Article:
Outfielder Ariel Ovando, whom the Astros gave a record bonus of $2.6 million last season, is definitely a player to keep an eye on in the future. Infielders Jonathan Villar and Jimmy Paredes, both of whom were acquired in midseason trades last year, have high ceilings.
Former first-round picks Jiovanni Mier (shortstop), Mike Kvasnicka (third base/catcher) and 2010 Minor League Player of the Year Tanner Bushue are also among the team's top prospects. Outfielders Jack Shuck, Telvin Nash and Jay Austin are also ones to watch.
The Astros have done a nice job under the Wade-Bobby Heck regime of restocking the farm system through the Draft and trades. They got six prospects in return last season for trading away Roy Oswalt, Lance Berkman and Pedro Feliz.
What is the status of J.R. Towles, and what do you think the Astros are planning for him?
-- Geryl D., Austin, Texas
Towles, the club's top prospect three years ago, has certainly seen his stock slip in recent years. The Astros have drafted several catchers the past few years, including 2008 first-round Draft pick Castro, who is now considered the starter. Towles beat out Castro in Spring Training for the starting job, but Towles has just looked overmatched at the plate.
Last year wound up begin pretty much a lost season for Towles, with a thumb injury and subsequent surgery ending his season. Unless he gets traded in the next two months, he'll come to Spring Training with plenty to prove. But Castro is the team's catcher of the future.
Do you see Jason Bourgeois getting playing time next year and Lee moving to first base with Brett Wallace not being ready?
-- Colin R., Houston
Bourgeois will be in the mix, but if Wallace winds up not being ready for first base, the Astros would like to see what Brian Bogusevic can do in the outfield. Bourgeois did a nice job last season and has some nice tools, including streak-of-lightning speed, but Bogusevic is a big, strong player who has the ability to drive the ball and hit some home runs. He also runs well himself.
Wallace will get every chance in Spring Training to prove he's ready offensively to handle the job full time, and if he's not then, Lee is back in left field for a fifth consecutive season. Wallace has a track record of hitting in the Minor Leagues and performed very well defensively last season for the Astros after coming over in an offshoot of the Oswalt trade. The Astros want to see what he can do with more experience.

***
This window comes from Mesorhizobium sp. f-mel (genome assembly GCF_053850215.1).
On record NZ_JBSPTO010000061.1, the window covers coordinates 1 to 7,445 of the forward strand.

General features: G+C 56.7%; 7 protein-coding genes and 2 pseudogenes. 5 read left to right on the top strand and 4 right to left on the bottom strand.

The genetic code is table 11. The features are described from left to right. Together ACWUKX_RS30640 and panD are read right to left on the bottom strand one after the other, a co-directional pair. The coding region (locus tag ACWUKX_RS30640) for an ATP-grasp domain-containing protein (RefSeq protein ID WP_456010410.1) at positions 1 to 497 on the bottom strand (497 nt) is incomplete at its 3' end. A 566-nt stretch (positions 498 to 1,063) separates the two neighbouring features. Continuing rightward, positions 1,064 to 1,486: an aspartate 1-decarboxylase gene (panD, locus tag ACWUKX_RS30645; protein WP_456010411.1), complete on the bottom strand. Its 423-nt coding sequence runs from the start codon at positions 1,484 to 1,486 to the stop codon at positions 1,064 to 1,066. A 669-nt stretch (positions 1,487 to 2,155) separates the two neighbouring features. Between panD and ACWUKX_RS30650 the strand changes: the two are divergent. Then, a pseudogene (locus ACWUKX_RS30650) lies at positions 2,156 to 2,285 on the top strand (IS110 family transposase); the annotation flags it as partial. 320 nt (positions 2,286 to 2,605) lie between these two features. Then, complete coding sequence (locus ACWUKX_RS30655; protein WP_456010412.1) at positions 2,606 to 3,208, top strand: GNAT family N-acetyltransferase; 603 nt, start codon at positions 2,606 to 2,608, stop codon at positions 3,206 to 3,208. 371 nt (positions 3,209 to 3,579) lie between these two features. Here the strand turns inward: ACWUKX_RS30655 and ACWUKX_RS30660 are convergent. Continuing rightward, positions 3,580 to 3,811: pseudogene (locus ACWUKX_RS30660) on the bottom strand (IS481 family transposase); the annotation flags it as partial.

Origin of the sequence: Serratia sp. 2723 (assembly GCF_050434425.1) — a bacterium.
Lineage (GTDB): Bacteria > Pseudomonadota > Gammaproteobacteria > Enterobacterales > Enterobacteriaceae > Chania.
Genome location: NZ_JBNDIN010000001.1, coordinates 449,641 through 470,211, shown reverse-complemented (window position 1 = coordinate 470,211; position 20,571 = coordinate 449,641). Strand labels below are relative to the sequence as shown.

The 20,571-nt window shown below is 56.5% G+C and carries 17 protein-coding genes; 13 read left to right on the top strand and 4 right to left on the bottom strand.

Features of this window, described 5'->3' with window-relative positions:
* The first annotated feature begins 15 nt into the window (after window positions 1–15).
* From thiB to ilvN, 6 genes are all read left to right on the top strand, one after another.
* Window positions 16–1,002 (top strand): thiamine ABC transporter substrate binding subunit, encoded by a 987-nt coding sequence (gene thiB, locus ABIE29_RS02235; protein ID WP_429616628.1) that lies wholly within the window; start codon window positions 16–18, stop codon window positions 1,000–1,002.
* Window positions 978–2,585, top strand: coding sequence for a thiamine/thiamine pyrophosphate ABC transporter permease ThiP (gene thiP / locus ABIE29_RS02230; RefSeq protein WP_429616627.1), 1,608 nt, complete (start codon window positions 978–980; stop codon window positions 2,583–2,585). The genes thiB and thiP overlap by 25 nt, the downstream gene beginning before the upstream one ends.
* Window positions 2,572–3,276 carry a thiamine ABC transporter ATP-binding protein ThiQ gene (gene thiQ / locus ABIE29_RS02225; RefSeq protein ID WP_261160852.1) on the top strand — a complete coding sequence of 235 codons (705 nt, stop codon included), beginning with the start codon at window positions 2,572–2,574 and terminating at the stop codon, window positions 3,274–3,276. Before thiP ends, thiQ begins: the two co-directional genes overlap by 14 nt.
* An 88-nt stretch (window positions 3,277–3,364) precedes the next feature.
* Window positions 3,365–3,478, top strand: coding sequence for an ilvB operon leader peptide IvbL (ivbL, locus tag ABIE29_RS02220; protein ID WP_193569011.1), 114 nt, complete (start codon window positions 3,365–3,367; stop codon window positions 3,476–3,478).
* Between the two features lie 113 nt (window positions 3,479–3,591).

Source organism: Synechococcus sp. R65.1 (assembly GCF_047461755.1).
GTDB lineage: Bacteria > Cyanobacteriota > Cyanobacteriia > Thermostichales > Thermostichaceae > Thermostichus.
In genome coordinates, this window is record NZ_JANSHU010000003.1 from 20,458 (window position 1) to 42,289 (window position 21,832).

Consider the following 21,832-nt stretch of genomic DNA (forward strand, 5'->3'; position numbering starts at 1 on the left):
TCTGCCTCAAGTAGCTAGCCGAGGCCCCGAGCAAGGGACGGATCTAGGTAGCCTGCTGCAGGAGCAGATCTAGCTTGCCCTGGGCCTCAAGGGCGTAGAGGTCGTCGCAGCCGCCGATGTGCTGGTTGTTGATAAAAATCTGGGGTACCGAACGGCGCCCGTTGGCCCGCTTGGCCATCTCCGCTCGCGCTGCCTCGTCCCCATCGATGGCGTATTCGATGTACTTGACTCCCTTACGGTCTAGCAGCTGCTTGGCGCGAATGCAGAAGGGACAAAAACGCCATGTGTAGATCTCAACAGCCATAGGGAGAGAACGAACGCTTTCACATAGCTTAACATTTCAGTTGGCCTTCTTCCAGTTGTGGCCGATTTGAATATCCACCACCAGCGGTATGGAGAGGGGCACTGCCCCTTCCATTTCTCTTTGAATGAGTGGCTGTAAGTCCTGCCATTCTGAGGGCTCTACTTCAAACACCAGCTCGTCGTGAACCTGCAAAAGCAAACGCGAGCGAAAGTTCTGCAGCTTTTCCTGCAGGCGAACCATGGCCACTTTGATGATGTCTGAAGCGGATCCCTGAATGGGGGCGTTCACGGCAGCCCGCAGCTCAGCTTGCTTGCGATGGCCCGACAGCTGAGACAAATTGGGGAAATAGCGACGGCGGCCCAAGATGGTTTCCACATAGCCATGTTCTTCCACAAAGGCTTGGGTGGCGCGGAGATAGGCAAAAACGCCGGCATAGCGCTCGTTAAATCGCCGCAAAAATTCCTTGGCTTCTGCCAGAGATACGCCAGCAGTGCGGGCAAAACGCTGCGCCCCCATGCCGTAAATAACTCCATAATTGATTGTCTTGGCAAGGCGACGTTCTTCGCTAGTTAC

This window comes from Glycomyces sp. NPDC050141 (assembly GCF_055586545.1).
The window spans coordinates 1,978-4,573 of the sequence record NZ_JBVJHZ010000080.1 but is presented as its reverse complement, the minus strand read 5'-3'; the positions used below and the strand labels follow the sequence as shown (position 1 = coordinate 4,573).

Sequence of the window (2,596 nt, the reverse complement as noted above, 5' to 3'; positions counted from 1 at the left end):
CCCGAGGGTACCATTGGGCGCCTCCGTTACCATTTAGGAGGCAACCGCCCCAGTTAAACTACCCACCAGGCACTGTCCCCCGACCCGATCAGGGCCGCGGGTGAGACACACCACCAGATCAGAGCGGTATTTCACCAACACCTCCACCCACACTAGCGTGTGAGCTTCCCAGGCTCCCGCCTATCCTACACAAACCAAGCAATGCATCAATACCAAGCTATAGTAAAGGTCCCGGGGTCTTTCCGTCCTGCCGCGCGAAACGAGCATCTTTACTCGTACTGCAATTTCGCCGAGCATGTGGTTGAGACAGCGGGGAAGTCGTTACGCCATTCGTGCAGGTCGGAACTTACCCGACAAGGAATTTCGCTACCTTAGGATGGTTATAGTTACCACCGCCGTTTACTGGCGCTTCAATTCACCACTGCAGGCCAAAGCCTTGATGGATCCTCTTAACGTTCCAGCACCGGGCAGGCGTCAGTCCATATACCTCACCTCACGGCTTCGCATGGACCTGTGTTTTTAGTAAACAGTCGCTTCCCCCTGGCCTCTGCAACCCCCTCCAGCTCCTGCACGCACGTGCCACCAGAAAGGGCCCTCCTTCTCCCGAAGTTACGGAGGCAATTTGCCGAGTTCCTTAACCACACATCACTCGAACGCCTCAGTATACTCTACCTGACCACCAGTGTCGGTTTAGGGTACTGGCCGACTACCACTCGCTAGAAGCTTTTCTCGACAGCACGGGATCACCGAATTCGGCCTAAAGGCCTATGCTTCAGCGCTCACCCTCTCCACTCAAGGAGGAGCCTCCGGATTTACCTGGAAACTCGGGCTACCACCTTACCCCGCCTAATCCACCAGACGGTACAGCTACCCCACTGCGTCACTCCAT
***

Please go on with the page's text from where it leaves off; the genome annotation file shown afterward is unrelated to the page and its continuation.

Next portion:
With the addition of Barmes, as well as that the rumors the Astros are pursuing Hall, where does Manzella stand?
-- Colleen R., Clinton, Iowa
Manzella still has only 263 Major League at-bats to his name, so the jury is very much still out on him. Even though he got off to a rough start defensively last season, he settled down nicely and wound up making several nice defensive plays until he broke his finger diving for a ball and had to have surgery and missed more than six weeks.
Manzella has shown slow progress offensively throughout his career and has always performed well in his second year at the same level of competition, so it will be interesting to see how he does next year. That being said, the Astros had to beef up their offense somewhere, and they identified the middle infield as the most logical place it could be done, which means Manzella will have to come to Spring Training trying to win a spot in the club. Barmes appears to be the starting shortstop at this point.
How long with the Astros play Castro and Wallace as the season goes on if they don't show improvement? Why not spend some of the available surplus they have in free agency.
-- Bill C., Pineville, La.
I'm not sure the Astros have a surplus at this point. Wade has said more than once this offseason he would be dealing with some budget limitations and would be able to add some players in free agency if the team was creative, which could mean they would have to make a trade before taking another hefty contract.
That being said, the club has lots of time and money invested in Castro, a former first-round Draft pick, and pulled off a blockbuster deal to get Wallace. Both of them are just getting their feet wet at the Major League level and will be given every chance to succeed this season, but if they have to go to back to Triple-A at some point next year, it's not the end of the world.
Brian McTaggart is a reporter for MLB.com. This story was not subject to the approval of Major League Baseball or its clubs.